News: Tristram Kenton’s stage archive – the Hollywood edition

Perhaps inevitably, famous names getting more clicks than bona fide theatrical talent remains as true as ever as Tristram Kenton’s before-they-were-famous photo montage and its sequel are now followed up by a full-out Hollywood edition. Interesting to see the people who’ve trodden the boards over the years but for me, this is a less interesting selection of productions than we’ve previously seen, not much FOMO envy here at all:
https://www.theguardian.com/stage/gallery/2020/nov/18/nicole-kidman-orlando-bloom-hollywood-stars-west-end-stage-in-pictures

Photos: Tristram Kenton

DVD Review: Emma (1996 Film)

“Badly done, Emma. Badly done”

Written and directed by Douglas McGrath, this 1996 film adaptation of Emma may have had a starrier cast than the television version from the same year but it sadly pales by comparison. Gwyneth Paltrow gives a brittle, aloof performance as Emma Woodhouse, an almost princessy take on the character which may work for the unthinkingness of her actions but something that also detaches her emotionally from her friends and colleagues, robbing the film of the charming resonance it ought to possess as the romantic trials of Highbury unfold around her matchmaking.

This starchiness is something that affects the whole film – Greta Scacchi’s former governess is too mannered for a good friend, Alan Cumming’s Mr Bates just feels wrongly pitched and whilst I normally love any opportunity to see Juliet Stevenson, her arrival as his wife is unbelievable and underplayed, and the delightful Toni Collette struggles with the meek Harriet, her natural ebullience hemmed in awkwardly. Even the normally reliable Jeremy Northam misses the mark as Knightley. (I won’t mention Ewan McGregor’s Frank Churchill to help to erase it from my memory). Continue reading “DVD Review: Emma (1996 Film)”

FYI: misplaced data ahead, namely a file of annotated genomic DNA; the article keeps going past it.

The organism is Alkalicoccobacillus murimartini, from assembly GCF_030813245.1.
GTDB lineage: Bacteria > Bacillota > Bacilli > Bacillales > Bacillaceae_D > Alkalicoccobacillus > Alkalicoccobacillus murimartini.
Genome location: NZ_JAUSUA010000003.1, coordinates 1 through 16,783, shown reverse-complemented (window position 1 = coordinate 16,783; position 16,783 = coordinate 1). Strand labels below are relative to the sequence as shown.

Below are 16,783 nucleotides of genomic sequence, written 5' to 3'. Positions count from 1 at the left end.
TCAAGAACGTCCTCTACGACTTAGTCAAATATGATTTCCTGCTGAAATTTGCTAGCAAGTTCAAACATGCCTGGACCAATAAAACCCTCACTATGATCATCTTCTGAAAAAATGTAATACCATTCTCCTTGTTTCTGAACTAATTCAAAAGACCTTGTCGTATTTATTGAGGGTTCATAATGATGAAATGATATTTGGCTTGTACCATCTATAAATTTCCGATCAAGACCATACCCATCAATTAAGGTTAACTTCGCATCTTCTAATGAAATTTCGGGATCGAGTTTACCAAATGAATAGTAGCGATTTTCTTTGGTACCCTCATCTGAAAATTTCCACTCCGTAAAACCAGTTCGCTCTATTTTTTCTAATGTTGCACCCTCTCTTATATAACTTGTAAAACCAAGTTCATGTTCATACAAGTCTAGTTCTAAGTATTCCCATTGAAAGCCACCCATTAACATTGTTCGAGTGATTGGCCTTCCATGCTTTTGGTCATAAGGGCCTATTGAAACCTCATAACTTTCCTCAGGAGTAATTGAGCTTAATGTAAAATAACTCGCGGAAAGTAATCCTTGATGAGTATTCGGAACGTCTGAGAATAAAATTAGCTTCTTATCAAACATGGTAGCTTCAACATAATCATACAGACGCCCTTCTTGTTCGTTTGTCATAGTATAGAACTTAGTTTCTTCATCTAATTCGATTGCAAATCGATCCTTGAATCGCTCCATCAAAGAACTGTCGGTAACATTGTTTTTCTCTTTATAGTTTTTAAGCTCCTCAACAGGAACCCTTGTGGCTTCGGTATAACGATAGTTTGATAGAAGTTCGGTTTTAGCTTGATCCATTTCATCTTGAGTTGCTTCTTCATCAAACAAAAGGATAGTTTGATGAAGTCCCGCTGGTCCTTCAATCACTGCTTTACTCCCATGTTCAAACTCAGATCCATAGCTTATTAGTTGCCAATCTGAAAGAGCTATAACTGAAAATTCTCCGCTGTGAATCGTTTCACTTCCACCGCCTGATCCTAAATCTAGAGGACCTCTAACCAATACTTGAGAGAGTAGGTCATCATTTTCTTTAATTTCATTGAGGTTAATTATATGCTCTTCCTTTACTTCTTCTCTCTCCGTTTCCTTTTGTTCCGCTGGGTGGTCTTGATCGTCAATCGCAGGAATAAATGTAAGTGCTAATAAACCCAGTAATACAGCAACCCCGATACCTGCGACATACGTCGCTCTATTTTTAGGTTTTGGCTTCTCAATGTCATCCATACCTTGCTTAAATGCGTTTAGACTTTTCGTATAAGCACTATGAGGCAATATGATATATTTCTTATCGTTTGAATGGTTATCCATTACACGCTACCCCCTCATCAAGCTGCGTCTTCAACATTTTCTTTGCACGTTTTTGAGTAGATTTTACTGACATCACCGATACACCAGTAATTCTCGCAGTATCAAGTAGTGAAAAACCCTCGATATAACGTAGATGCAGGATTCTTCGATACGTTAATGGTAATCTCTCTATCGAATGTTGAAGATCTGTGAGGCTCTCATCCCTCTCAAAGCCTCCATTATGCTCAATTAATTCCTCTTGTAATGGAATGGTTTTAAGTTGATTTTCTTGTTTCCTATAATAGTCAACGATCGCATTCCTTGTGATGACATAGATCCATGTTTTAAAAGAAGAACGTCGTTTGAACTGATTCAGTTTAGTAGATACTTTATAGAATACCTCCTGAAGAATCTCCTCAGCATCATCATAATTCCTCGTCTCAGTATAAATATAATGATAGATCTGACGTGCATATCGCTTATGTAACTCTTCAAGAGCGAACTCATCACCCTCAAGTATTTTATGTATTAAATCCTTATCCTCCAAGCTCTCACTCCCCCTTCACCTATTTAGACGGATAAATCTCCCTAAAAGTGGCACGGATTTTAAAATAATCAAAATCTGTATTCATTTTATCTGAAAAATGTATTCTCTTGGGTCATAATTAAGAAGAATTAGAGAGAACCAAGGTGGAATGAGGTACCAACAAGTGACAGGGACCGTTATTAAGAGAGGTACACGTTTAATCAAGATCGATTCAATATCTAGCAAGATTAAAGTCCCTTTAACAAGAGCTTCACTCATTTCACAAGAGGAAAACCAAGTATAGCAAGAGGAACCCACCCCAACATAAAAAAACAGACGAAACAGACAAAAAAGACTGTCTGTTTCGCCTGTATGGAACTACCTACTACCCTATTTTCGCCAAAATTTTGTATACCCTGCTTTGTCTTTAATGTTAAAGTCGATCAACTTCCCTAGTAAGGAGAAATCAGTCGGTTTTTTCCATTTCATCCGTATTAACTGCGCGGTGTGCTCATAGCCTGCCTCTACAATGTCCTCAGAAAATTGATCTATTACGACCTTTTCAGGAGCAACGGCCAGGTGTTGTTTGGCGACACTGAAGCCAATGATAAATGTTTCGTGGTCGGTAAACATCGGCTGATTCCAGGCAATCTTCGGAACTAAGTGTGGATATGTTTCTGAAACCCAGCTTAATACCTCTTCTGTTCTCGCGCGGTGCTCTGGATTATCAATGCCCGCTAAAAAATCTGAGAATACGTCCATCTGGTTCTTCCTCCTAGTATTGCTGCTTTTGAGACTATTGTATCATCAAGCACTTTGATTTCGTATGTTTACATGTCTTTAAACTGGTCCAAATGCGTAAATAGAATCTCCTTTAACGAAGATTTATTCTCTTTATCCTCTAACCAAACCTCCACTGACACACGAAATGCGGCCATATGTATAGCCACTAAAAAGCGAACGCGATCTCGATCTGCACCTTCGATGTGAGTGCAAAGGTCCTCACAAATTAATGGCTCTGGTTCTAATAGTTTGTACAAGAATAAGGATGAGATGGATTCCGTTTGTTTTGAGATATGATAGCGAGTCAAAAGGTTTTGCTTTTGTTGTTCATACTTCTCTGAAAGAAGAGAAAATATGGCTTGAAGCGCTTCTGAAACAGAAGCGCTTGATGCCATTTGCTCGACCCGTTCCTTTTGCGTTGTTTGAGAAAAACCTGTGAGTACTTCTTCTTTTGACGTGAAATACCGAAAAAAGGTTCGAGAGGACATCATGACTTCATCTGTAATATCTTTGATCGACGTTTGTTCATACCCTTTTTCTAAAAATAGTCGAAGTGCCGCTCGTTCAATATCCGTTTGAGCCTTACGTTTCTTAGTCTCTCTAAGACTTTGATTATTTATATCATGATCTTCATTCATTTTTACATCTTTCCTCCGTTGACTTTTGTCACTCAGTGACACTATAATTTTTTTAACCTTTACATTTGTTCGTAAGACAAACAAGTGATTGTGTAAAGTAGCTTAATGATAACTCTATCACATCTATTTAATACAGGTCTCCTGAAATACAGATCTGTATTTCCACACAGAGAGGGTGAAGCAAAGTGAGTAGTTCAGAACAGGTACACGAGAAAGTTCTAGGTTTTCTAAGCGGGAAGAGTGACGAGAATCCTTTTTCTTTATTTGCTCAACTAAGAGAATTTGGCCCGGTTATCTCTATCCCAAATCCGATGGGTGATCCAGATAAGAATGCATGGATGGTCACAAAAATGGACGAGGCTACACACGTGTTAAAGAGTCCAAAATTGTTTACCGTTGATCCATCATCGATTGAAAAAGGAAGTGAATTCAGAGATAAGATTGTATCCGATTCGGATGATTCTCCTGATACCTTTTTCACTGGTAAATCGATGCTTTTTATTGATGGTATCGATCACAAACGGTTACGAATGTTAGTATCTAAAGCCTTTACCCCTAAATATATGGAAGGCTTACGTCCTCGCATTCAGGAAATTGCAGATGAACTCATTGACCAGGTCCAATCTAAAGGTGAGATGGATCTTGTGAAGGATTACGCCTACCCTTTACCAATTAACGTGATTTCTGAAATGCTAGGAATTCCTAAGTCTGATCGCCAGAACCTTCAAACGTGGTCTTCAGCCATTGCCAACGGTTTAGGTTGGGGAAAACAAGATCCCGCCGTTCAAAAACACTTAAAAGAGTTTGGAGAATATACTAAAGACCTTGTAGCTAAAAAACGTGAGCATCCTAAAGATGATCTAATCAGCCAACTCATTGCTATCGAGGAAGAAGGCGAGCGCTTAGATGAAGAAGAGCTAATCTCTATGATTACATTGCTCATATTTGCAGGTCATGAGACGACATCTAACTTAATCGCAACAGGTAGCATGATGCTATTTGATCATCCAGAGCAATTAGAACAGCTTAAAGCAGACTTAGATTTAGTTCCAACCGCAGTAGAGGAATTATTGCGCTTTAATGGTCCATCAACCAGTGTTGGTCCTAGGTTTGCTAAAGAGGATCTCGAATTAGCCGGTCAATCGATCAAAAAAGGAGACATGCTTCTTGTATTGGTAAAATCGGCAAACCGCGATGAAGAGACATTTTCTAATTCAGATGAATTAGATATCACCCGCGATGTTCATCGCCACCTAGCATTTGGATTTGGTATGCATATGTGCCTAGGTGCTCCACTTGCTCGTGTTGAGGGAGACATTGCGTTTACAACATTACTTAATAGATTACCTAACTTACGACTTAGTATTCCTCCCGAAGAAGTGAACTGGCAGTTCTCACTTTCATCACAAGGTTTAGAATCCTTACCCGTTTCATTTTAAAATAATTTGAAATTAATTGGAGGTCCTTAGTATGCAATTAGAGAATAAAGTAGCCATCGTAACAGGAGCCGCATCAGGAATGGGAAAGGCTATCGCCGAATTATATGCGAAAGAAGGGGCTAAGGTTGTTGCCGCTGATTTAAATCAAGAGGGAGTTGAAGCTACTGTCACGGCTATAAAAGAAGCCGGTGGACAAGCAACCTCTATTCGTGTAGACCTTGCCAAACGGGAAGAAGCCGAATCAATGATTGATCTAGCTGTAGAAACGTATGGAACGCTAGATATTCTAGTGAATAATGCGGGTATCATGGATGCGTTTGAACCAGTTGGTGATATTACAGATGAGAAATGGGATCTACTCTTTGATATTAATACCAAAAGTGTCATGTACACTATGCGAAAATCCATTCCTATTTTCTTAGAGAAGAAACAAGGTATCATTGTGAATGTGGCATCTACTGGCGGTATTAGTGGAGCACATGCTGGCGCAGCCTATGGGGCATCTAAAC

DVD Review: Shakespeare in Love

“Theatre is the handmaiden of the devil”

With a theatrical version of Shakespeare in Love about to open in the West End, I thought I’d revisit the 1998 film as I’m not entirely sure that I’ve seen it since it was first released. It is still surprising to see that it managed to win seven Academy Awards and whilst I like both Gwyneth Paltrow and Dame Judi Dench, looking at their competition it is a little galling to think that they were recognised for these roles. And in the light of the huge authorship furore that erupted around Anonymous, it is interesting to see how little comparable fuss the level of invention here caused.

To be fair, Marc Norman and Tom Stoppard’s film makes no pretence to be literarily or historically accurate (given the paucity of source material, it’s hardly surprising) but because the approach here is a hugely affectionate one towards the Bard, rather than challenging popular notions about him, it is clear something of a free pass has been given here. So we see Joseph Fiennes’ Shakespeare working on a comedy called Romeo and Ethel, the Pirate’s Daughter and being inspired by the everyday chatter and the tumult of his personal life to amend the play and write his famous words.  Continue reading “DVD Review: Shakespeare in Love”

19th Critics’ Choice Awards nominees

Best Picture
12 Years a Slave
American Hustle
Captain Phillips
Dallas Buyers Club
Gravity
Her
Inside Llewyn Davis
Nebraska
Saving Mr. Banks
The Wolf of Wall Street

Best Director
Alfonso Cuaron – Gravity
Paul Greengrass – Captain Phillips
Spike Jonze – Her
Steve McQueen – 12 Years a Slave
David O. Russell – American Hustle
Martin Scorsese – The Wolf of Wall Street Continue reading “19th Critics’ Choice Awards nominees”